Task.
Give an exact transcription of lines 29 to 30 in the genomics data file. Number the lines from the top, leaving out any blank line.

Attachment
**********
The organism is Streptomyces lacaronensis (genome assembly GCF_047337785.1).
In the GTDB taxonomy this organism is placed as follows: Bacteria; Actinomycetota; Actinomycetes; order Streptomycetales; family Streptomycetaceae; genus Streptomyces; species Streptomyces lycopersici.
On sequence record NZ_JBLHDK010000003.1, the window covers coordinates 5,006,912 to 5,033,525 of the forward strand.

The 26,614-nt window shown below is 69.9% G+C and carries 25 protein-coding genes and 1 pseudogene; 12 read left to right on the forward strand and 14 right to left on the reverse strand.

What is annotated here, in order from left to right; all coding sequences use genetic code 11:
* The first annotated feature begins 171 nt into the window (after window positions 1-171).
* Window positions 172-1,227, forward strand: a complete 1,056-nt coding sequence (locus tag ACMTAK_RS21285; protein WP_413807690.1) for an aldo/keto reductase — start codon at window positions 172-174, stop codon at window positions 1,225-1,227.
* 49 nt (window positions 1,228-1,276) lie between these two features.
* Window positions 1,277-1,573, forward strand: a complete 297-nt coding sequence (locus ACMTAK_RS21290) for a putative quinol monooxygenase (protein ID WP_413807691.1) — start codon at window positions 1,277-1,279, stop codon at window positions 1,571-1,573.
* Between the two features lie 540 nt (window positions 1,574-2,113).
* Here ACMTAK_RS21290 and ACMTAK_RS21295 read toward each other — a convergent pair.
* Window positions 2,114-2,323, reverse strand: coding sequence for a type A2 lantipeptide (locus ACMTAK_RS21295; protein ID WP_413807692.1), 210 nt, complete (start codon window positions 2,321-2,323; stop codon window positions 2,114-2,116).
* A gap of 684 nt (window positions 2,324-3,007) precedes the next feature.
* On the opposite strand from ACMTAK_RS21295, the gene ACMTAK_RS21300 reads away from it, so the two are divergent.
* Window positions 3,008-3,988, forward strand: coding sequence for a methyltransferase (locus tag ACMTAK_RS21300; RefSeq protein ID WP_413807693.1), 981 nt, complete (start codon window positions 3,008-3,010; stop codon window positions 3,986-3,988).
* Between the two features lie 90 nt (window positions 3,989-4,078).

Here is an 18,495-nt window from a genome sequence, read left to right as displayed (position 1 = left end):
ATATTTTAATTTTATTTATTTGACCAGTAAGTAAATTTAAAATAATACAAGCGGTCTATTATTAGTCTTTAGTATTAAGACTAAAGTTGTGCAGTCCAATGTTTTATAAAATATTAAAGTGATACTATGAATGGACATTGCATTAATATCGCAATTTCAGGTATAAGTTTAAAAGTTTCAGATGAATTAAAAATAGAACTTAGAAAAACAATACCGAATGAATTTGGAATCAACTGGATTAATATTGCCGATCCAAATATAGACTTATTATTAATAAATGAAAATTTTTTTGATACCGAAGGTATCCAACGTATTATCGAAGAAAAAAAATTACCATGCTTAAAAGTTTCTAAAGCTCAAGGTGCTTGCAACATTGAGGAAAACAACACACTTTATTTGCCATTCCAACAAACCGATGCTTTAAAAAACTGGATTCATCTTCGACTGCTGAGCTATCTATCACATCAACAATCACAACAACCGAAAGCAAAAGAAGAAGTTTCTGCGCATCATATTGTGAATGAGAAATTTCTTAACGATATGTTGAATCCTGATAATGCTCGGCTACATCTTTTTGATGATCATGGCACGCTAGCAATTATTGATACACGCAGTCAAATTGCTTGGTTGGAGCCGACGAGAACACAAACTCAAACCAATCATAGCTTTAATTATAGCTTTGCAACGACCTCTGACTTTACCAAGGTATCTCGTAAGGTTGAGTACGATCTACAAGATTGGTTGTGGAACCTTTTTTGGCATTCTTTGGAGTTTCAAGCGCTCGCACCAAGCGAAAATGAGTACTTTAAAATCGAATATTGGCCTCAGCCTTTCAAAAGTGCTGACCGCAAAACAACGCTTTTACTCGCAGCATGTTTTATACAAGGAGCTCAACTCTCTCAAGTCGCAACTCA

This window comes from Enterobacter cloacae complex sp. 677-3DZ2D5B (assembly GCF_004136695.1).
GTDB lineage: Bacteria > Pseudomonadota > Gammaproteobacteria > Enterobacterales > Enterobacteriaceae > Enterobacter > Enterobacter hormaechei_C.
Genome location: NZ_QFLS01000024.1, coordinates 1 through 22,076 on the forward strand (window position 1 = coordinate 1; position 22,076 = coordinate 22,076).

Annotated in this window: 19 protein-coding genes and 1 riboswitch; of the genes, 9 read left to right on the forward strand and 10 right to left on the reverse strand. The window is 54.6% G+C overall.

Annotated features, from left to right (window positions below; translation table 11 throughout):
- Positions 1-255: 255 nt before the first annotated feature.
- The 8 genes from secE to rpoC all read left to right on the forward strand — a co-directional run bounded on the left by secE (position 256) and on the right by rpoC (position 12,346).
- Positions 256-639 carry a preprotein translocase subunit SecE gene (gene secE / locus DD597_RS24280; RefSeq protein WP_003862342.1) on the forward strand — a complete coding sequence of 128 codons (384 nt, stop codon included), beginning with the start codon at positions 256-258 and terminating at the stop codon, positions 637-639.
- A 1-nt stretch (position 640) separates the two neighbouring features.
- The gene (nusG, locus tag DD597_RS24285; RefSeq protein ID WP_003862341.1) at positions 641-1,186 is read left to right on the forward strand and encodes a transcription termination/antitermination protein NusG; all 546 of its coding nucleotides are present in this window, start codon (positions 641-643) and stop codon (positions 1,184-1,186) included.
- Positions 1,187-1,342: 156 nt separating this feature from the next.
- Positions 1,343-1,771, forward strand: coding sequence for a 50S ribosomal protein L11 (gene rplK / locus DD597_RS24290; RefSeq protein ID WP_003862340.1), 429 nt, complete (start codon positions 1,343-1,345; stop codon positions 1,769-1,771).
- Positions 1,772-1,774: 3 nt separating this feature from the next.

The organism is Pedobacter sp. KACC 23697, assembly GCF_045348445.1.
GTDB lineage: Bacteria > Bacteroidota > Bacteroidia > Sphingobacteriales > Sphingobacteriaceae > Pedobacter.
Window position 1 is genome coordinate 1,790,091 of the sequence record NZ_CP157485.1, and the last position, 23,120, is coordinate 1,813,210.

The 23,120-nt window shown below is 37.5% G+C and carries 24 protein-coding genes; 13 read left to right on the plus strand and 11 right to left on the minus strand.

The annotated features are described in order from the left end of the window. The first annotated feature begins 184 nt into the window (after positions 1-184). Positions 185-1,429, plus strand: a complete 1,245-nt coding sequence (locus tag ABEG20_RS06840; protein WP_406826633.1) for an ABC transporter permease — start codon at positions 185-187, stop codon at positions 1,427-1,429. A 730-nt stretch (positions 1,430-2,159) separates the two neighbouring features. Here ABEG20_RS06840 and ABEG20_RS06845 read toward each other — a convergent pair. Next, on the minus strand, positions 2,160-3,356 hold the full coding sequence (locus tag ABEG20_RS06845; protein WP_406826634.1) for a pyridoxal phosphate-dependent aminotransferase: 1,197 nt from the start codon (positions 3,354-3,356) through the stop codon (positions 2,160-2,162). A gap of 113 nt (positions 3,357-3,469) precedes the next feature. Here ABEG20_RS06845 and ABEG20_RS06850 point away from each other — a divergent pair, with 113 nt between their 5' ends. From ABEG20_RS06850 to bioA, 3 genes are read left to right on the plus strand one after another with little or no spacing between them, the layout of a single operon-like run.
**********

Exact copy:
- Positions 1,187-1,342: 156 nt separating this feature from the next.
- Positions 1,343-1,771, forward strand: coding sequence for a 50S ribosomal protein L11 (gene rplK / locus DD597_RS24290; RefSeq protein ID WP_003862340.1), 429 nt, complete (start codon positions 1,343-1,345; stop codon positions 1,769-1,771).